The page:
This extraordinary video of a man literally blending everything from iPads to entire cars, reminded me about data safety, especially on mobile devices. How often have you done your work emails from your mobile phone or iPad whilst on the go? More importantly, how often have you lost your phone or just thought you had for a few heart stopping minutes?
From a legal point of view, you may not realize that you could be facing a fine of up to £500,000 from the Information Commissioner, the man who enforces the Data Protection Act! He has formed the view that in future, where such losses occur and where encryption software has not been used by a business to protect the data, he may come after you!
The Information Commissioner’s Office recommends:
1. Portable and mobile devices including magnetic media, used to store and transmit personal information, the loss of which could cause damage or distress to individuals, should be protected using approved encryption software which is designed to guard against the compromise of information.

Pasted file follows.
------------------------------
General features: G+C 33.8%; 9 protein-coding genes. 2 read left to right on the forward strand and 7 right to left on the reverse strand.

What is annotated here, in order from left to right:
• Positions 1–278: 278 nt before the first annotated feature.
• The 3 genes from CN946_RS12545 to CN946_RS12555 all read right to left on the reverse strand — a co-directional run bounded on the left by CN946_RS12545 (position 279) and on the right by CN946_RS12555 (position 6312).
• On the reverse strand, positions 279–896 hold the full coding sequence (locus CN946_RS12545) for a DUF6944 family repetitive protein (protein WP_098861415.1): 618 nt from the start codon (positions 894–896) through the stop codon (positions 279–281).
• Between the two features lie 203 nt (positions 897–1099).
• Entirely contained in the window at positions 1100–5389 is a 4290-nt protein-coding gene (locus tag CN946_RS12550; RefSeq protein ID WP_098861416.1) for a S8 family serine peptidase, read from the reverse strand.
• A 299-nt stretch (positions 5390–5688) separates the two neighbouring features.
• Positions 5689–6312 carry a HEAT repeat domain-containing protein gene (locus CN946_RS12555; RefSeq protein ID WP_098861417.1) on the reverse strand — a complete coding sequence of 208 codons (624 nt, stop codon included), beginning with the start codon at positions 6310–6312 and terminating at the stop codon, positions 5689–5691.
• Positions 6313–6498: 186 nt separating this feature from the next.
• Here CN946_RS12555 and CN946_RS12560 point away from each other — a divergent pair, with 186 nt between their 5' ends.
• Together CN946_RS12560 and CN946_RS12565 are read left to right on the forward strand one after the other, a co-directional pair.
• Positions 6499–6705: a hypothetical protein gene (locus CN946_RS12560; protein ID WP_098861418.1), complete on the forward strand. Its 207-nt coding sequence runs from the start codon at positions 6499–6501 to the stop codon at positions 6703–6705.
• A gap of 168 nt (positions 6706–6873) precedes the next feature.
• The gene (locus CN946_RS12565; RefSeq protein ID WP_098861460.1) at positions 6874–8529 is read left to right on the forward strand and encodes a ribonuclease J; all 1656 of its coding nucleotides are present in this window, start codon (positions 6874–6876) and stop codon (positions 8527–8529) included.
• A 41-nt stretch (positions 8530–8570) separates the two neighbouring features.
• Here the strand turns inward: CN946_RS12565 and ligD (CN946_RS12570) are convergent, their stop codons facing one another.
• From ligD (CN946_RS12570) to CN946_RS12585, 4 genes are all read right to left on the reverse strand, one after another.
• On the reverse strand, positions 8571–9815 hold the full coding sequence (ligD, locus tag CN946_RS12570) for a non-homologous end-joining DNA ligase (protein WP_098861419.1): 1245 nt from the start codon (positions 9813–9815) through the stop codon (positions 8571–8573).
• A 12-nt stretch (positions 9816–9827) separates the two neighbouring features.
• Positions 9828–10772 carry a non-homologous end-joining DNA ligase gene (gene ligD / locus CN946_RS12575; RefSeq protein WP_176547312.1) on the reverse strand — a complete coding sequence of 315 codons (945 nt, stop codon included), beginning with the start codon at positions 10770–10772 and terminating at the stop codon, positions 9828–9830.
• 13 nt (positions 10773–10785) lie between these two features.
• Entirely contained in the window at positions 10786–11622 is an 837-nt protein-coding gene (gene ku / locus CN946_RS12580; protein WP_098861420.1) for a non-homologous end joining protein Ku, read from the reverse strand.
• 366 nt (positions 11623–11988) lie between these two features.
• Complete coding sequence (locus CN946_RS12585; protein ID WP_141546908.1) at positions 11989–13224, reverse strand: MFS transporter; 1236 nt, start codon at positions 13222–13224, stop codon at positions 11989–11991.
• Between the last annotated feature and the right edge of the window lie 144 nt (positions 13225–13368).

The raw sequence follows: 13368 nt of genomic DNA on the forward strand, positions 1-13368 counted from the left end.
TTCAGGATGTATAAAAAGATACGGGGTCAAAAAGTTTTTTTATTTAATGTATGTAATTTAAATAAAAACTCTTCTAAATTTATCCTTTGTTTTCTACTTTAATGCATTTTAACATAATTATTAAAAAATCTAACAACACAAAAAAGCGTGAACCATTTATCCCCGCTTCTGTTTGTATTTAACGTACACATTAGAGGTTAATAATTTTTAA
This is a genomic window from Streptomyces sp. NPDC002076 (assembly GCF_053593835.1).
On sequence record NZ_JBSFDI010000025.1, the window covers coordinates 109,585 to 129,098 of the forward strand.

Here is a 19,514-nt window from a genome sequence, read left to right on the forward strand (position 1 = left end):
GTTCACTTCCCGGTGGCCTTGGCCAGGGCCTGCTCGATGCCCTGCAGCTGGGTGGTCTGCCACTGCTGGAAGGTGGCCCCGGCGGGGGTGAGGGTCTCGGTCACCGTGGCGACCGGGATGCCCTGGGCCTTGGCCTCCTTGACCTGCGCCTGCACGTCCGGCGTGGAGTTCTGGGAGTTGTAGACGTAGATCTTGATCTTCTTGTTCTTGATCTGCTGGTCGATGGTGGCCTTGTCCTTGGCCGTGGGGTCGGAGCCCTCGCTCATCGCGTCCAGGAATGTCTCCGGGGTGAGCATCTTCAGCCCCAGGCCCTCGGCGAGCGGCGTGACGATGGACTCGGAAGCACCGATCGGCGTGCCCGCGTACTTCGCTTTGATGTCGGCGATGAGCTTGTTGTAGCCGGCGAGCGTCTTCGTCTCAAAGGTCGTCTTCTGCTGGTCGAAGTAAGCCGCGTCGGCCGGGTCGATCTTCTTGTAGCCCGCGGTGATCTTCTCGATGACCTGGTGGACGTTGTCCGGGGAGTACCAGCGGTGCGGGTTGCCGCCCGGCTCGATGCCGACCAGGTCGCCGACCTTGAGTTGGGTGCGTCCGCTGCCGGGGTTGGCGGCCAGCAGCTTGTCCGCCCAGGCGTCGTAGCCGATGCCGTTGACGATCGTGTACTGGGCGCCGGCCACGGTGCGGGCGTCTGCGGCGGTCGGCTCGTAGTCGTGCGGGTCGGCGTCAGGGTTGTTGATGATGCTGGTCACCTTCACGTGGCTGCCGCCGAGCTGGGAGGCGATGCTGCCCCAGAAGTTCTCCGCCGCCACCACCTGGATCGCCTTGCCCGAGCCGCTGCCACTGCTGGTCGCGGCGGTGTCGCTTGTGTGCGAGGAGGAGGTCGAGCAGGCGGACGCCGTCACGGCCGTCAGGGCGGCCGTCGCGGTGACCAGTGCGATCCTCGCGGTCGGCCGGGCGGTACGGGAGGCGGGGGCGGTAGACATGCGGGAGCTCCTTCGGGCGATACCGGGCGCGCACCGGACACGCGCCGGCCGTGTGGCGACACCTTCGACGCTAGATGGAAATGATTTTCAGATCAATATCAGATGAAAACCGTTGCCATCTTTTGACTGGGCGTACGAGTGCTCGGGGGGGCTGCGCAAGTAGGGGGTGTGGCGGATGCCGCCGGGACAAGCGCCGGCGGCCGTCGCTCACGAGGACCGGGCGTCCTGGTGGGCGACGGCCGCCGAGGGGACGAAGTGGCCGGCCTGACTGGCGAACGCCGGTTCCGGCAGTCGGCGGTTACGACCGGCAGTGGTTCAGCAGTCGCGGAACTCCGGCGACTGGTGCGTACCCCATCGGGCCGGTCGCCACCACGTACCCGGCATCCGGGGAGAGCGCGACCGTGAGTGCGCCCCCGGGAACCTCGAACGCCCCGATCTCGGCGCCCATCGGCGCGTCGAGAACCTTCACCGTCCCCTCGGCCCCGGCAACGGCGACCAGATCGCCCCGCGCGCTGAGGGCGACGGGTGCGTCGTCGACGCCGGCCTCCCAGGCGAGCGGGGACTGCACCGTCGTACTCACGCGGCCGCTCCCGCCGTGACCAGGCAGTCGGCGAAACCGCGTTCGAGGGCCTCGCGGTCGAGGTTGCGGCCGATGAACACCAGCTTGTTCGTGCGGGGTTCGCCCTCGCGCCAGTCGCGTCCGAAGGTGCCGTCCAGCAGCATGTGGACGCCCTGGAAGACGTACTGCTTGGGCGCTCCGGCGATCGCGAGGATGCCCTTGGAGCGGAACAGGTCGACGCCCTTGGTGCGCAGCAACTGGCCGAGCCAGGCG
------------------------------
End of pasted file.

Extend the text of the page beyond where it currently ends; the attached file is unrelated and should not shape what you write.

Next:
2. Personal information, which is stored, transmitted or processed in information, communication and technical infrastructures, should also be managed and protected in accordance with the organisation’s security policy and using best practice methodologies such as using the International Standard 27001. Further information can be found at 27001-online.com.
So what should you do now? Get to grips with encryption!
There are a number of different commercial options available to protect stored information on mobile and static devices and in transmission, such as across the internet. Best place to start your research is the government and business sponsored website getsafeonline.org.
What is ‘encryption’ exactly? Encryption software uses a complex series of embedded mathematical algorithms to protect and encrypt information. This process hides the data and prevents any inadvertent access or unauthorised disclosure of information. Since encryption standards are always evolving, it is recommended that data controllers ensure that any solution which is implemented, meets the current standard such as the recommended FIPS 140-2 (cryptographic modules, software and hardware) and FIPS – 197. Encryption products certified via CESG’s CPA or CAPS schemes to at least FOUNDATION grade would also meet the current standard.
Good luck and stay away from Mr Blender!!